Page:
Miramax // 1999 // 990 Minutes // Not Rated
Reviewed by Judge Elizabeth Skipper (Retired) // March 1st, 2004
The year she cut her hair...
...and the ratings in one fell swoop. At least that's how the story goes. It turns out, according to the commentaries, that Felicity's haircut was not a rash decision by Keri Russell but rather a choice made by the show. And, they claim, the ratings went down because of time slot changes and other factors, not the haircut.
Still, it seems awfully coincidental, don't you think?
Presented on this set are the 23 episodes from the second season of the show:
You just announced my sexual history to a group of strangers.
Is one a history?
Last season's cliffhanger is resolved when we learn that Felicity chose Ben over Noel. But their new relationship is already called into question when Ben listens to Felicity's tape to Sally and hears her say she might love him. Elena and Noel become roommates, and she reveals her affair with Dr. McGrath to him.
That tape, my friend, it's like a monkey in the room. I mean, you guys can have the greatest time in the world, but the fact is that monkey's always gonna be there.
It's an elephant, right? An elephant in the room?
It's not normal to have a monkey in the room either.
Elena gives Noel advice on picking up women, which he puts into practice at Julie's party. Ben believes he and Felicity can never have a casual relationship, so he breaks up with her; in response, she gets a radical haircut.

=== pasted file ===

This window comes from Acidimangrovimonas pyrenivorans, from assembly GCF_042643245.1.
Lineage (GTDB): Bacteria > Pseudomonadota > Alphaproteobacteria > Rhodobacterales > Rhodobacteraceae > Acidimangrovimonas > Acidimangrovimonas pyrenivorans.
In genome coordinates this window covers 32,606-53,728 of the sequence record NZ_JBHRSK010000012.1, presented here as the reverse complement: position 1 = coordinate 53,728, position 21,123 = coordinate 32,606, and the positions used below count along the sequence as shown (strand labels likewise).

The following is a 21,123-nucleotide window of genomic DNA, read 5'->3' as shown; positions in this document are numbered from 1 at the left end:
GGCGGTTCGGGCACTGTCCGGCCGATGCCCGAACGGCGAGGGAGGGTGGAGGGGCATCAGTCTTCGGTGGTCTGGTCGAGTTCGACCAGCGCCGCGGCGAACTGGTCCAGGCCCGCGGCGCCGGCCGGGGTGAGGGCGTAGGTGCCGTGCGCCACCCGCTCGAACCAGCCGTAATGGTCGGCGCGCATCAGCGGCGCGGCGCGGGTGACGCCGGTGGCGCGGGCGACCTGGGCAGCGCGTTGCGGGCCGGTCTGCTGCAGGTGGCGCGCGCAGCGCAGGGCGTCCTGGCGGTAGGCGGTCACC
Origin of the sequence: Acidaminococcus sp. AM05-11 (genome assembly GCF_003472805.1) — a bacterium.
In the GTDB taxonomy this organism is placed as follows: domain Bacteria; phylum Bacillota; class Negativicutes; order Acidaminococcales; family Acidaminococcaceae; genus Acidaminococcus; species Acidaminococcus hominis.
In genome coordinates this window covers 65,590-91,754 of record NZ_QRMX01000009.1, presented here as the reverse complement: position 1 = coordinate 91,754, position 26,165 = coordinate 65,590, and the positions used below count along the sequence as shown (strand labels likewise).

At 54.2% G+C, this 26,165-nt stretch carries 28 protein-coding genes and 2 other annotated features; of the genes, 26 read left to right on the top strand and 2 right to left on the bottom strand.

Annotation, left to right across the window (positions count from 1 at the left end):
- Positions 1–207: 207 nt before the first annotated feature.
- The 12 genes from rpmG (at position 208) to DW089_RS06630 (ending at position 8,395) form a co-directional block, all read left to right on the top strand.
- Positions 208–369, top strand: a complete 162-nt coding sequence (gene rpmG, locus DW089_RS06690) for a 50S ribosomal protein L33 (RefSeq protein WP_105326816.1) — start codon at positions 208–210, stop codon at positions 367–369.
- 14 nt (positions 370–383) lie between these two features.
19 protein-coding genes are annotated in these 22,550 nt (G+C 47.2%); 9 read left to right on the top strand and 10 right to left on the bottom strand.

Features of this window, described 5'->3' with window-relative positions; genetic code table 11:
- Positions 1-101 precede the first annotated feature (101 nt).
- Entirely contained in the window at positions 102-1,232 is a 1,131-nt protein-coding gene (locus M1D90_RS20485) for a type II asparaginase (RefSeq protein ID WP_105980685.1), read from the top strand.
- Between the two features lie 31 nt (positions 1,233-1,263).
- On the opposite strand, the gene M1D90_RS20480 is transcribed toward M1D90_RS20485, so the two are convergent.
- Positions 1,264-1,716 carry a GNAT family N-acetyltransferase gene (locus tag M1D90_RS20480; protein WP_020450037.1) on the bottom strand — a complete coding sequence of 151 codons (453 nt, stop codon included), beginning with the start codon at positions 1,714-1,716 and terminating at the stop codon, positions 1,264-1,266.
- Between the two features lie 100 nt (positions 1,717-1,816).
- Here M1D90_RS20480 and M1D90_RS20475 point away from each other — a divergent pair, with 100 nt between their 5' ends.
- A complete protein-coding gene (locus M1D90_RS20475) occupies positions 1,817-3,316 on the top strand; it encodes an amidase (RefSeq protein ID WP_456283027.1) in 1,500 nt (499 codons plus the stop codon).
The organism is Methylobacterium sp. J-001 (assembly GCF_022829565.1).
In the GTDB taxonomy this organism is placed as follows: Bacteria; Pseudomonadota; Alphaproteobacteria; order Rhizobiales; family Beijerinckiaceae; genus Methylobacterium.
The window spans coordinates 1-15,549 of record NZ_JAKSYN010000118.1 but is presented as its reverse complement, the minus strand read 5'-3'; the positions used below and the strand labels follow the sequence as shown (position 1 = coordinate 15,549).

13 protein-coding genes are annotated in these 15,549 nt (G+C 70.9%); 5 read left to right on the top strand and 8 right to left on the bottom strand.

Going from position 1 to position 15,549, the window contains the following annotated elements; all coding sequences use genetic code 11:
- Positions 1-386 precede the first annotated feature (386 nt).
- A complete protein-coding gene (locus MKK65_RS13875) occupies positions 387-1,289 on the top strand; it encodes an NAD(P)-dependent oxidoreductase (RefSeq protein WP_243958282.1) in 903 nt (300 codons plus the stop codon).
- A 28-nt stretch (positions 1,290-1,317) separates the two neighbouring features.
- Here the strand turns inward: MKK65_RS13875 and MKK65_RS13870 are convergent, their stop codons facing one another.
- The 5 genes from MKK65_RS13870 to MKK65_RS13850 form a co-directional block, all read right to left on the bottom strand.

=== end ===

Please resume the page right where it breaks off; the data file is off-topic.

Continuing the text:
Wow good or wow bad?
Definitely wow bad.
To match her new haircut, Felicity changes her major from pre-med to art; she and Noel end up in the same art class and he is forced to end his silent treatment while she must deal with her jealousy of his new crush. Julie decides to make her temporary stay with Ben and Sean a permanent arrangement.
You can't get a best friend. Best friends become. They don't happen in a meeting or a year or two. It's a package deal, friendship. Only as valuable as what you put in, comes through...I don't think you two were best friends to begin with.
Julie writes a slanderous song about Felicity and the two must confront each other when trapped in the same subway car. Noel and Ruby, one of Felicity's advisees, make a connection. Ben deals with a rude, but cute, female customer who then asks him out.